Dax Shepard and Kristen Bell in Hit and Run
Annie and Charles are just a happy couple living in a nice country home in California, when Annie gets offered an interview for a job she wants very badly in Los Angeles. This is the catalyst that changes everyone's life. Almost the entire film is Charles driving Annie to her interview. It sounds simple, right?
The problem is that Charlie is secretly in a witness protection program. When he decides to go to LA with Annie, he upsets Randy, an inept local Marshall assigned to keep an eye on Charlie. It also bothers Annie's old boyfriend Gil, whom she mistakenly told about Charlie being in a witness protection program. Gil still thinks of Annie as his girlfriend and decides to contact some old friends of Charles. All of this leads to a plethora of car chases as everyone is after Charles.
The film starts out a bit slow but the pace picks up and continues to accelerate toward a hilarious ending. Along the way, Annie learns the details of why Charlie is in the witness protection program as well as some personal information. This puts a strain on their relationship, as they get continuously pursued and shot at.
Dax Shepard has admitted to being a fan of Smokey and the Bandit and it's influence is obvious. Written by Sheppard, he packs the movie with plenty of automobile action, often driven in Sheppard's own cars. He also did his own stunt driving. Shepard's co-star and real life girlfriend Kristen Bell even loaned her own dogs for small roles.
Shepard and Bell have publicly said that they are engaged but will not get married until homosexuals can legally get married. Their personal opinions reflect throughout the film. Charlie makes several politically incorrect jokes, but Bell calls him on every one of them. At one point Charlie says something is for "fags" as in "lame," not as in homophobic. Bell lectures him that it is still derogatory.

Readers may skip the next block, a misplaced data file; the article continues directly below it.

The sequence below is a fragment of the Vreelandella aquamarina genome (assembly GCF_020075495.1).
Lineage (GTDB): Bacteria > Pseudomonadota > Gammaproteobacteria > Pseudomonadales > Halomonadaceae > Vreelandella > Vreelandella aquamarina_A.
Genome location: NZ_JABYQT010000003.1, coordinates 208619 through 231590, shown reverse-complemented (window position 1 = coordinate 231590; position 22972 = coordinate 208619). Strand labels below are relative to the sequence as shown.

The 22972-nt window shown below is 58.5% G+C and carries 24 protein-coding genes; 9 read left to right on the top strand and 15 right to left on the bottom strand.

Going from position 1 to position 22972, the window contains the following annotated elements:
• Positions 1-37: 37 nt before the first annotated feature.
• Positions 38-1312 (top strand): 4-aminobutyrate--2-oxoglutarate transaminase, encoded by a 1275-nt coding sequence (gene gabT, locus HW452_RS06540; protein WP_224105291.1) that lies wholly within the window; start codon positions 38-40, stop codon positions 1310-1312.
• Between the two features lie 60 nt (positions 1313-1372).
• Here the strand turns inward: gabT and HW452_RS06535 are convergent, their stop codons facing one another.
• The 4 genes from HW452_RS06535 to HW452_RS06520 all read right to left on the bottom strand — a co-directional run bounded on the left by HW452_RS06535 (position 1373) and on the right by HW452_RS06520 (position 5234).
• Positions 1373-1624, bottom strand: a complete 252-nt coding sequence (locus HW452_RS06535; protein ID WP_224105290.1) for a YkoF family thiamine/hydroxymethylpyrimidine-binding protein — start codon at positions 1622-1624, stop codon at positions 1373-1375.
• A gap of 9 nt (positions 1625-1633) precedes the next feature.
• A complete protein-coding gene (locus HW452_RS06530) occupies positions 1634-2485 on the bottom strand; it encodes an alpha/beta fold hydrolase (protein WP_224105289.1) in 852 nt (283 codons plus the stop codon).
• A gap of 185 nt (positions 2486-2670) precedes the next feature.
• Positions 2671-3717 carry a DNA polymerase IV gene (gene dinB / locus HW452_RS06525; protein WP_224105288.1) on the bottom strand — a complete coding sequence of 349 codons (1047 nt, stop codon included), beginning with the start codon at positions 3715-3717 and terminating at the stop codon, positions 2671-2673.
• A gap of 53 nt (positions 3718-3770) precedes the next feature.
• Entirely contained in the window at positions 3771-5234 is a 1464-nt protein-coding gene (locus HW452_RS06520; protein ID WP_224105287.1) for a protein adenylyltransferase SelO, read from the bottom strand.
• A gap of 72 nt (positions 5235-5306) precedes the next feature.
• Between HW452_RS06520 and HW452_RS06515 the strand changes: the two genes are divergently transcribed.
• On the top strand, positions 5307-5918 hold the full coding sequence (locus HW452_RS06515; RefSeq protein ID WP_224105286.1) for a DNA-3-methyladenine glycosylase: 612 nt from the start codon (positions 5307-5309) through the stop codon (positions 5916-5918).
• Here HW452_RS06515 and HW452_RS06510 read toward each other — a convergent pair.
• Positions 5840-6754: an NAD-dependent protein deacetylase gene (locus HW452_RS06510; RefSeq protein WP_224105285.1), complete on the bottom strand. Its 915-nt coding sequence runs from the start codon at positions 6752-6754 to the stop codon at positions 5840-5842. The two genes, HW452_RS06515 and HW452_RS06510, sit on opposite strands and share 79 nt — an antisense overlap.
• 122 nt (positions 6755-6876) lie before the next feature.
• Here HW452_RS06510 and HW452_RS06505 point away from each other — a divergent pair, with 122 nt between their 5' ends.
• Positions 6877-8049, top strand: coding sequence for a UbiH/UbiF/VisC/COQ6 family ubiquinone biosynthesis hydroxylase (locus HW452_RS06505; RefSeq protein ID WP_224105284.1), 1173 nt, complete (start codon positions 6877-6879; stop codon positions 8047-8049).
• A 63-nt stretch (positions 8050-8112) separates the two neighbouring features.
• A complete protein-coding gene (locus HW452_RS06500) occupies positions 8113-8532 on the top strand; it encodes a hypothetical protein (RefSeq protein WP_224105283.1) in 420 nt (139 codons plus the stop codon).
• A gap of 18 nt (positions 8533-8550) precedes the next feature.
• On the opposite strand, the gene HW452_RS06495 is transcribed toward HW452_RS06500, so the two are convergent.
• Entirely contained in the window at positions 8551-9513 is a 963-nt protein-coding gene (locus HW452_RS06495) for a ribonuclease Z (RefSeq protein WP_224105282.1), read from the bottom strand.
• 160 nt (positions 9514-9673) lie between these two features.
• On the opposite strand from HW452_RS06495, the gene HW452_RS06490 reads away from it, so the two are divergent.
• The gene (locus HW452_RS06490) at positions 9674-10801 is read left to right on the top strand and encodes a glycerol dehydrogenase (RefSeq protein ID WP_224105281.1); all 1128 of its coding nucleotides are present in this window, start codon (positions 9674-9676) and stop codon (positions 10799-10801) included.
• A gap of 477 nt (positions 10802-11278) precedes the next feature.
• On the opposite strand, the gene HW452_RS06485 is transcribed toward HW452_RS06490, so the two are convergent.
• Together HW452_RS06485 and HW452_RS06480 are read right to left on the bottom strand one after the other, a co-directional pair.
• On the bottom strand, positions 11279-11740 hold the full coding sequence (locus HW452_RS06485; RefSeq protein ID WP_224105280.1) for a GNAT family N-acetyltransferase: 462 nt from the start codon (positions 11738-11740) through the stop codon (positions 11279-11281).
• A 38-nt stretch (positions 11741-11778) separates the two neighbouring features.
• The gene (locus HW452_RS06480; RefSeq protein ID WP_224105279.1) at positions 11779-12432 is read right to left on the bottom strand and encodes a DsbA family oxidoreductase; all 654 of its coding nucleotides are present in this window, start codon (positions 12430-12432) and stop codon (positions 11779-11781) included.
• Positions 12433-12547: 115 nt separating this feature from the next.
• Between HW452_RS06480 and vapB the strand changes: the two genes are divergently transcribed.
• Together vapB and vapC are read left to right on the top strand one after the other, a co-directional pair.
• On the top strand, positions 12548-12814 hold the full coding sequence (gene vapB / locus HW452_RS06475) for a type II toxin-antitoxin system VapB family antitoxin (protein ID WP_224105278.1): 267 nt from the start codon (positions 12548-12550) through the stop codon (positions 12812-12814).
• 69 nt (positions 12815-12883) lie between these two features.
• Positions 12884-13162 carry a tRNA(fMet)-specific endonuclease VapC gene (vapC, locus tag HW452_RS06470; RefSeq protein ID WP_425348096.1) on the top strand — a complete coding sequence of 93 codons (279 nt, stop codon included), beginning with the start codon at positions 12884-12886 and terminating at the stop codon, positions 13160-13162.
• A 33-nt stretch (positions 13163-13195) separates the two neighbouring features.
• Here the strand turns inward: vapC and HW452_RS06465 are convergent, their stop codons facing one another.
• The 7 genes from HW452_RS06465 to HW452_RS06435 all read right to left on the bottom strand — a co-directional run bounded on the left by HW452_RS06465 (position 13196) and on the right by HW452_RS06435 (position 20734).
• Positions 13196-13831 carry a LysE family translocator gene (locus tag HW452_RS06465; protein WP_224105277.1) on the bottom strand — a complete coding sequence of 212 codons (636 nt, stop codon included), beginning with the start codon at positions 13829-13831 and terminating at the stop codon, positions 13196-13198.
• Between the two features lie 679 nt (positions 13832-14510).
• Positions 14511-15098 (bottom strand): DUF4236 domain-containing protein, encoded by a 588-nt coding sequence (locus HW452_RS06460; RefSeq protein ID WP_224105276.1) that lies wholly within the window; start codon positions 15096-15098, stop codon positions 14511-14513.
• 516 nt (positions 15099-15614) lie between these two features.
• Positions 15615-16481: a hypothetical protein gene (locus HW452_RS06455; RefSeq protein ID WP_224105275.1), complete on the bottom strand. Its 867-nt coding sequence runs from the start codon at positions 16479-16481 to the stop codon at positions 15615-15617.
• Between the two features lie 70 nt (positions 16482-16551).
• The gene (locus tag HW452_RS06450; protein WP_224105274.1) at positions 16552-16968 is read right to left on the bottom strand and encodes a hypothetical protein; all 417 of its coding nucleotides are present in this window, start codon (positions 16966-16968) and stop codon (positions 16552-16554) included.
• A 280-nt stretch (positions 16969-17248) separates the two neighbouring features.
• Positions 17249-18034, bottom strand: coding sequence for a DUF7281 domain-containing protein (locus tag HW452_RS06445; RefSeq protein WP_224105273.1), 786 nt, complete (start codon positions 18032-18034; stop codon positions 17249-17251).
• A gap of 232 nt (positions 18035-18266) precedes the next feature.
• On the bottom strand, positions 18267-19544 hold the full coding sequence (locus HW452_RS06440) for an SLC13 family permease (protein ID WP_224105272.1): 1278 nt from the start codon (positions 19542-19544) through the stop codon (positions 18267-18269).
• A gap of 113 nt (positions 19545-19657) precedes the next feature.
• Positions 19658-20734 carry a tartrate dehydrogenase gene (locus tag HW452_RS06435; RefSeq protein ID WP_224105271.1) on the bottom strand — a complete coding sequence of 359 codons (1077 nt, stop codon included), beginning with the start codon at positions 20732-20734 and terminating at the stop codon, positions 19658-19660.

The film also features two homosexual characters that find each other romantically. However, the movies most memorable scene may end up being when Alex, played by Bradley Cooper, tells Charlie that he was raped in jail. Charlie then asks if it was by a black guy, because, according to him, they see white guys as masculine women. Charlie keeps the questions going until Alex yells, "I was butt-fucked by a Filipino dude, okay?" Charlie continues that white guys see Asian guys as girls.
The political/social commentary never dominates the film but is clearly there none-the-less. People do in fact talk about these issues in real life and they happen quite naturally here. Hit and Run will entertain as it races along one breathless moment after another. Sheppard should write more screenplays.
Dax Shephard and Kristen Bell in Hit and Run.
The political/social commentary never dominates the film because there isn't any. To call the scene where Bell is bothered by Shepard's use of the word “fag”, social commentary, is really stretching it. This is simply a comedy, with some high-octane energy.
Bell and Shepard's real life relationship works in the movie's favor as the two share a genuine and relaxed chemistry together. They are easily able to spark off each other, she with cuteness, more straitlaced personality and he with his checkered, more blue collar past.
Shepard not only wrote, starred, and did his own stunt driving. He also co-directed and was one of the producers. The cast is made up friends of his, all of whom waved their normal acting fees. Because of this, he was able to make the film for just $2 million, half of which went just for the rights of the music used. Because of this low budget, the movie was able to turn a profit despite only earning $14 million in 7 weeks of release.
I did laugh a few times during this movie, but it's more amusing than outright funny. Tom Arnold is mildly silly as the klutzy Federal Marshall. Bradley Cooper plays against his leading man good looks by wearing tacky clothing and dreadlocks. And spunky Kristen Chenoweth makes the most of her few scenes. Some of the jokes fall flatter than others, such as the hotel room full of naked people whose only humor comes from the shock value, but then is repeated a second time to less effect.
Like the cars Shepard so clearly enjoys driving, this movie goes by pretty fast. I didn't enjoy it as much as Eric seems to have, but I was mildly entertained. Certainly enough that if Shephard does put another movie together I'll probably go and see it.
Photos © Copyright Primate Pictures (2012)